The parotid gland

This is the largest of the salivary glands,
lying wedged between the mandible and sternocleidomastoid and overflowing both these bounding structures.

The parotid and its surrounds in a schematic horizontal section—the facial nerve is the most superficial of the structures traversing the gland.

Above—lie the external auditory meatus and temporomandibular joint.
Below—it overflows the posterior belly of digastric.
Anteriorly—it overflows the mandible with the overlying masseter.
Medially —lies the styloid process and its muscles separating the parotid from the internal jugular vein, internal carotid artery, last four cranial nerves and the lateral wall of the pharynx.
The gland itself is enclosed in a split in the investing fascia, lying both on and below which are the parotid lymph nodes.
Antero-inferiorly, this parotid fascia is thickened and is the only structure separating the parotid from the submandibular gland (the stylomandibular ligament).

Traversing the gland (from without in) are
1. the facial nerve;
2. the retromandibular (posterior facial) vein, formed by the junction of the superficial temporal and maxillary veins.
3. the external carotid artery, dividing at the neck of the mandible into its superficial temporal and maxillary terminal branches

The parotid duct (of Stensen)
The parotid duct (of Stensen) is 2in (5cm) long.
It arises from the anterior part of the gland,
runs over the masseters a finger’s breadth below the zygomatic arch to pierce the buccinator and
open opposite the second upper molar tooth.
The duct can easily be felt by a finger rolled over the masseter if this muscle is tensedby clenching the teeth.


• The facial nerve is unique in traversing the substance of a gland, a fact of considerable importance .
• This coexistence is explained embryologically; the parotid gland develops in the crotch formed by the two major branches of the facial nerve.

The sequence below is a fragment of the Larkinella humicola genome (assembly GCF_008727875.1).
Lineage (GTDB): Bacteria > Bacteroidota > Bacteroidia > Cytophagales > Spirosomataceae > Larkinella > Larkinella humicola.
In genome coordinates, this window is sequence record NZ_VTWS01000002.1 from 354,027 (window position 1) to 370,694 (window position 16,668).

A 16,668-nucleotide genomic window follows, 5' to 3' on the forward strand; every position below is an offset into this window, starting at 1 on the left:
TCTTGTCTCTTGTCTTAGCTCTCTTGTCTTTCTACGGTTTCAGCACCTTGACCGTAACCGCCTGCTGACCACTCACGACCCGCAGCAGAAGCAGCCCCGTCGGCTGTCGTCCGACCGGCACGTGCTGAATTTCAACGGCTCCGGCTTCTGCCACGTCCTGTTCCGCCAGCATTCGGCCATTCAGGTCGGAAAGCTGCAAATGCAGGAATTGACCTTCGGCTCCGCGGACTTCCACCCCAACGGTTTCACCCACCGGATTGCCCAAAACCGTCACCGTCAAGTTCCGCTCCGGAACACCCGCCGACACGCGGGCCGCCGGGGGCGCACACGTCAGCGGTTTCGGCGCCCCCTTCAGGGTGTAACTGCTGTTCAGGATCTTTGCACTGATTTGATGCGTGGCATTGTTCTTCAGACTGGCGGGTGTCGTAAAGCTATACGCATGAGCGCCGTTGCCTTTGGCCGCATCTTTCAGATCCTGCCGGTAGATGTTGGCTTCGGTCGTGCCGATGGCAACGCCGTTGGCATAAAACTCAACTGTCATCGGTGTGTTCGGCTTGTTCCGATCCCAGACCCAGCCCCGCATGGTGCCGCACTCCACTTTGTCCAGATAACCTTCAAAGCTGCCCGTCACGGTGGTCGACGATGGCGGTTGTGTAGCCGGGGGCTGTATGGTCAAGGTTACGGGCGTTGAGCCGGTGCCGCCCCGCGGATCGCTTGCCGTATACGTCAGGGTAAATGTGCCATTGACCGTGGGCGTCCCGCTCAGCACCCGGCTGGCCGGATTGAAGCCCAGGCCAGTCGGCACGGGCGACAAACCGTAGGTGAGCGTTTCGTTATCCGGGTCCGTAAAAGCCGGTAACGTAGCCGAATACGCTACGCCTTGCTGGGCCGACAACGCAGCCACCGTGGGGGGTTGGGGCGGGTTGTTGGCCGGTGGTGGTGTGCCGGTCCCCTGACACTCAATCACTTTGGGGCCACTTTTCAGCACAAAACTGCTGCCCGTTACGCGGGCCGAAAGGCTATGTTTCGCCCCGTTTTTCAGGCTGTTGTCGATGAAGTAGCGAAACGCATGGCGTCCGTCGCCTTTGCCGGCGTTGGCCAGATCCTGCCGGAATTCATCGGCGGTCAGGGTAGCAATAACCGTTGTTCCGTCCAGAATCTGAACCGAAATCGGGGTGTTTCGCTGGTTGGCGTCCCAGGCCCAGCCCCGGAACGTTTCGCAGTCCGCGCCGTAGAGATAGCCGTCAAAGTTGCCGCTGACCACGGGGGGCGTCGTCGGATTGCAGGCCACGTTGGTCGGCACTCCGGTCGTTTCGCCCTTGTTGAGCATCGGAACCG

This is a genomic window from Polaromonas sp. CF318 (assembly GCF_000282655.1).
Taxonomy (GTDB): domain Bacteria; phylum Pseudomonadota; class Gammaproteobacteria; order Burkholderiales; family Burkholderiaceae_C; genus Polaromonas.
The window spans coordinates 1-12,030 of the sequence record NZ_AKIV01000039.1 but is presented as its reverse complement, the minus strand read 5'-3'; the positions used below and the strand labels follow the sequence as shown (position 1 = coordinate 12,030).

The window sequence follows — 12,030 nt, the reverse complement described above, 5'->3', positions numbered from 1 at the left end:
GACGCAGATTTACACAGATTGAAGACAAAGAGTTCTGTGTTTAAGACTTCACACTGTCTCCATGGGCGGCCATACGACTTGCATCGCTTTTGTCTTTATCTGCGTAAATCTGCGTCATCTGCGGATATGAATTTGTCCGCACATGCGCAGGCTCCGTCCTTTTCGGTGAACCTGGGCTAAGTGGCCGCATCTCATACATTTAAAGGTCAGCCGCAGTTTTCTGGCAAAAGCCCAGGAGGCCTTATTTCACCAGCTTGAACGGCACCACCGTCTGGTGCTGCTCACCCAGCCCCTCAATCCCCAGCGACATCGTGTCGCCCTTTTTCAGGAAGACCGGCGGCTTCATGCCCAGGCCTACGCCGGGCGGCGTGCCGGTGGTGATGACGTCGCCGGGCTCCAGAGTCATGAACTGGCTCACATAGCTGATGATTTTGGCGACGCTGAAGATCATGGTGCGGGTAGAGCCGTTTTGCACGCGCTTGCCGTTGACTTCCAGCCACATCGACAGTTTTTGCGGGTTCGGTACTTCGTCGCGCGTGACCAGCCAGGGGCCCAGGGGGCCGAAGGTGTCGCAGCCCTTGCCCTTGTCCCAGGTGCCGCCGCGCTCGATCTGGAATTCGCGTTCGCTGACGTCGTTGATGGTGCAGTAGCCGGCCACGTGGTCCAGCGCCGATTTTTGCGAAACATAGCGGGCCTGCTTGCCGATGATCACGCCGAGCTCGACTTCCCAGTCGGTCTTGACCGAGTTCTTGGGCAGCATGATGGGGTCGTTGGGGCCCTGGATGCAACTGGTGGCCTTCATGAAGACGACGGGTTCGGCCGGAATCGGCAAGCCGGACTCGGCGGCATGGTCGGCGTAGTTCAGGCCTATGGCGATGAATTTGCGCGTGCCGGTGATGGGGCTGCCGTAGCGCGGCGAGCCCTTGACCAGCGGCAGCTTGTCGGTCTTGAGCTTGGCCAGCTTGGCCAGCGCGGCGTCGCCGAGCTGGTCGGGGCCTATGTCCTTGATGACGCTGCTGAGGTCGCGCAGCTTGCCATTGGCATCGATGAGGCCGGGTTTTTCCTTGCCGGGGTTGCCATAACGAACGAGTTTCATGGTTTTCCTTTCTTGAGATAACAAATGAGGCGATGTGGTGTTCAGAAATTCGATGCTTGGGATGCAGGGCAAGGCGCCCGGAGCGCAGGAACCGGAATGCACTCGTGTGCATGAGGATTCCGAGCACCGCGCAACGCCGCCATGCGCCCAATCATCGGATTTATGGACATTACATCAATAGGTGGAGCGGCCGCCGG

• As the gland enlarges it overlaps these nerve trunks, the superficial and deep parts fuse and the nerve comes to lie buried within the gland.
• The facial nerve emerges from the stylomastoid foramen, winds laterally to the styloid process and can then be exposed in the inverted V between the bony part of the external auditory meatus and the mastoid process.
• This has a useful surface marking, the intertragic notch of the ear, which is situated directly over the facial nerve.
• Just beyond this point the nerve dives into the posterior aspect of the parotid gland and bifurcates  almost immediately into its two main divisions (occasionally it divides before entering the gland).
• The upper division divides into temporal and zygomatic branches;
• the lower division gives the buccal, mandibular and cervical branches.
• These two divisions may remain completely separate within the parotid, may form a plexus of intermingling connections,
• The branches of the nerve then emerge on the anterior aspect of the parotid to lie on the masseter, thence to pass to the muscles of the face.
• No branches emerge from the superficial aspect of the gland,

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